What to Expect at an Indian Wedding
If you've been invited to your first Indian wedding, you're probably curious about what's going to happen. We enlisted the help of Indian wedding planner Suniti Patel, of Lamhe Bridal Consultants in New Jersey, to get answers to some commonly asked questions about Indian weddings.
Q: What should I wear to an Indian wedding ceremony?
A: Brighter is better. Don't be afraid to wear a bold color; that will help you fit in with the Indian guests who'll be dressed in vibrant colors and eye-catching jewelry. If you don't have a traditional sari or lengha, don't worry. A jewel-tone dress with a shawl can mimic the festive look.
Q: Is it true that Indian weddings last for several days? What will I be expected to attend?
A: A traditional Indian wedding lasts an average of three days. On the first night, a priest will often perform the ganesh pooja, a ceremony that usually happens at home with only the couple, the bridal party, and close relatives in attendance.
The second day begins with a mehndi ceremony. For this, the bride and her female friends and family members will have intricate henna patterns drawn on their hands and feet. That evening, the sangeet takes place. Every wedding guest is usually invited, and it involves an introduction of the couple's families, mingling, a meal, and dances or other performances.
On the third day, the main ceremony, cocktail hour, and reception take place. You may be invited to the last day of the events, or to any part of the three-day celebration. Your invitation should clearly state what you're being asked to attend.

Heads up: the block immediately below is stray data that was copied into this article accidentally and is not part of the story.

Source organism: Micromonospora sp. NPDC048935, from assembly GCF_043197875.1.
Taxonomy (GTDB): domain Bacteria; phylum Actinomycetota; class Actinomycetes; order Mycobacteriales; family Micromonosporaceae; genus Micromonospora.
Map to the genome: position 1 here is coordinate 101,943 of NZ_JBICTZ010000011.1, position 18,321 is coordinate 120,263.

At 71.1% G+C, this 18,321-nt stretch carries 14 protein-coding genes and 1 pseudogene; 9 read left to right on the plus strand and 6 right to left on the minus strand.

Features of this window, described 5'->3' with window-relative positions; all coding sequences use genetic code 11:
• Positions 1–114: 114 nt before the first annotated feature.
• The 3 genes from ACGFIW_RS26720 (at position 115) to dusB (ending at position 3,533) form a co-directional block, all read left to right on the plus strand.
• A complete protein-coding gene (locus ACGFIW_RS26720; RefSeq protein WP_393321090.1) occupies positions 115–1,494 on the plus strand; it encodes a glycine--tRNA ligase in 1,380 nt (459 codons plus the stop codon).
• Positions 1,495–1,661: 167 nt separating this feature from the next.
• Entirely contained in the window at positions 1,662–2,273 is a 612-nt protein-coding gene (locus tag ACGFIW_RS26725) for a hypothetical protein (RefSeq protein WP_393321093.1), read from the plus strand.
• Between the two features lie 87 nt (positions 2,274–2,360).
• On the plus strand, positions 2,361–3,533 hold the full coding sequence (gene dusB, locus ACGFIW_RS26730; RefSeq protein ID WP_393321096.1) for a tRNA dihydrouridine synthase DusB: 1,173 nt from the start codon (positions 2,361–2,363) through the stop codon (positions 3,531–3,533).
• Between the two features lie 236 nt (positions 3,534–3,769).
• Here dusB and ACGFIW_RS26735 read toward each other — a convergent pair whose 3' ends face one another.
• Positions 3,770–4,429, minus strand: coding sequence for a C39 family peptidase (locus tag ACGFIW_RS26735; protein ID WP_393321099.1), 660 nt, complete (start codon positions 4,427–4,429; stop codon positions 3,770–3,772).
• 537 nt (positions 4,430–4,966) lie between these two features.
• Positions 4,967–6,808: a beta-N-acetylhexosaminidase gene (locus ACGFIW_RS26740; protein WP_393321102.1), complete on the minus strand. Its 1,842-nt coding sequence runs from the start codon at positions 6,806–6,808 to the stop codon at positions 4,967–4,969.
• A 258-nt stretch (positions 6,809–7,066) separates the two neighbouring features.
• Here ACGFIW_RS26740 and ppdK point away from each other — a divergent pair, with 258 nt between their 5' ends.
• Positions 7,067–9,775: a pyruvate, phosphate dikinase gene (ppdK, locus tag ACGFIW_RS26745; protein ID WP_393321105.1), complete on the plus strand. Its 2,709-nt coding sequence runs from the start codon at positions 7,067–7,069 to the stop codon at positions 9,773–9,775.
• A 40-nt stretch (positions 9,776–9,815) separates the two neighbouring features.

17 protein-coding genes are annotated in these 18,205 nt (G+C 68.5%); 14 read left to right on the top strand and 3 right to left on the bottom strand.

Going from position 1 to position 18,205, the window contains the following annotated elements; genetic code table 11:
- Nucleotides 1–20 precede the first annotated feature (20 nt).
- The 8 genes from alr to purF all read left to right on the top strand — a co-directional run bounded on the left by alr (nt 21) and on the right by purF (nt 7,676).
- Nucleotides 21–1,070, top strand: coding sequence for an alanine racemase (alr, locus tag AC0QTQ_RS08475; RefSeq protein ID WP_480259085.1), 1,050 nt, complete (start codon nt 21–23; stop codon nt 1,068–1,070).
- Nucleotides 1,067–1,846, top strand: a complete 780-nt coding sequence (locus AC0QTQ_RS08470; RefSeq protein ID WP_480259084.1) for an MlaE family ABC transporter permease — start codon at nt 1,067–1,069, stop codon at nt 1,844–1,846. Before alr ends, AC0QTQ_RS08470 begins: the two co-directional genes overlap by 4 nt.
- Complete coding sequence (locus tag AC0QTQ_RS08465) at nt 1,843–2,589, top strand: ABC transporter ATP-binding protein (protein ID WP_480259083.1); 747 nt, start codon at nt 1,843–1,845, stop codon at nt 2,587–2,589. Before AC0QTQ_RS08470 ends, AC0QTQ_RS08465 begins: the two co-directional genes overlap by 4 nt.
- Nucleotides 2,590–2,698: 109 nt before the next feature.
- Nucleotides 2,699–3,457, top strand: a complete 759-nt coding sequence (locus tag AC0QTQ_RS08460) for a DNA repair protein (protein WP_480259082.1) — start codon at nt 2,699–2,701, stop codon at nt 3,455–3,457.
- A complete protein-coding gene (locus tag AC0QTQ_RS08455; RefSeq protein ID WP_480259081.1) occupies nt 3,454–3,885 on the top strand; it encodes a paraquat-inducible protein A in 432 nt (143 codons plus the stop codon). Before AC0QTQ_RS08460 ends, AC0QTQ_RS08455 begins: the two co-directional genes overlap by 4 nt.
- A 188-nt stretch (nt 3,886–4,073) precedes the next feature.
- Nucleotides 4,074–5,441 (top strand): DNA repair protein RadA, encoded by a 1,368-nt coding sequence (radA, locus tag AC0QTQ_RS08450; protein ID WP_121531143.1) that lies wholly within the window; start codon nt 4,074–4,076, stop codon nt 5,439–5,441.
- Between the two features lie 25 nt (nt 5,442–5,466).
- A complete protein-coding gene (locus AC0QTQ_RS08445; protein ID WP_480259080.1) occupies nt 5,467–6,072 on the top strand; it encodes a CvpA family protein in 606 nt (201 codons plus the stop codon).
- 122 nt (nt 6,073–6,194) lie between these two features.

Q: What can I expect to see at an Indian wedding ceremony?
A: One of the first things that might surprise Western guests is the baraat, or groom's procession. For this, the groom arrives to the ceremony on a decorated white horse. Guests dance around him to the beat of the dhol, an Indian drum. After that, the bride and her family greet the groom, and the couple exchanges floral garlands to wear around their necks to symbolize their acceptance of each other.
For the ceremony, the priest, groom, bride, and bride's parents sit beneath a mandap, a canopy similar to a Jewish huppah. The ceremony starts off with the kanya daan, in which the bride's parents give away the bride. Then the couple joins hands and circle around a small, enclosed fire (the agni) in a ritual called the mangal phera.
Then the couple will take the saptapadi, or seven steps, as they vow to support each other and live happily together. Finally, the groom will apply a red powder to the center of the bride's forehead and tie a black beaded necklace around her neck, symbolizing that she's now a married woman.
Q: What will the reception be like?
A: It's a crazy party. If you don't know bhangra, a frenzied Punjab folk dance, expect to pick up the moves fairly easily. But don't worry if you're not comfortable learning new dances; you'll most likely hear contemporary Western music at the reception too.
Q: I'm kind of picky when it comes to food. Will there be anything for me to eat at an Indian wedding reception?
A: Two of the most common misconceptions about Indian food are that it's all spicy and it's all vegetarian. In reality, it depends on which state the couple's families are from. When served in the US, though, the food tends to be North Indian, meaning you'll see a spread of naan (a flatbread) with different curries, samosas (savory pastries with spiced meats or vegetables), pakoras (fritters), and a dessert display, which typically includes cake, kulfi (Indian ice cream), and decorated sweets made from nuts. There will often be up to four stations of chefs preparing food for guests. Approach the fare with an open mind -- you may like it more than you expect.
Q: Should I bring a gift?
A: Couples usually request that there be no boxed gifts at the wedding, so guests usually have gifts shipped to the couple's home or bring an envelope full of money.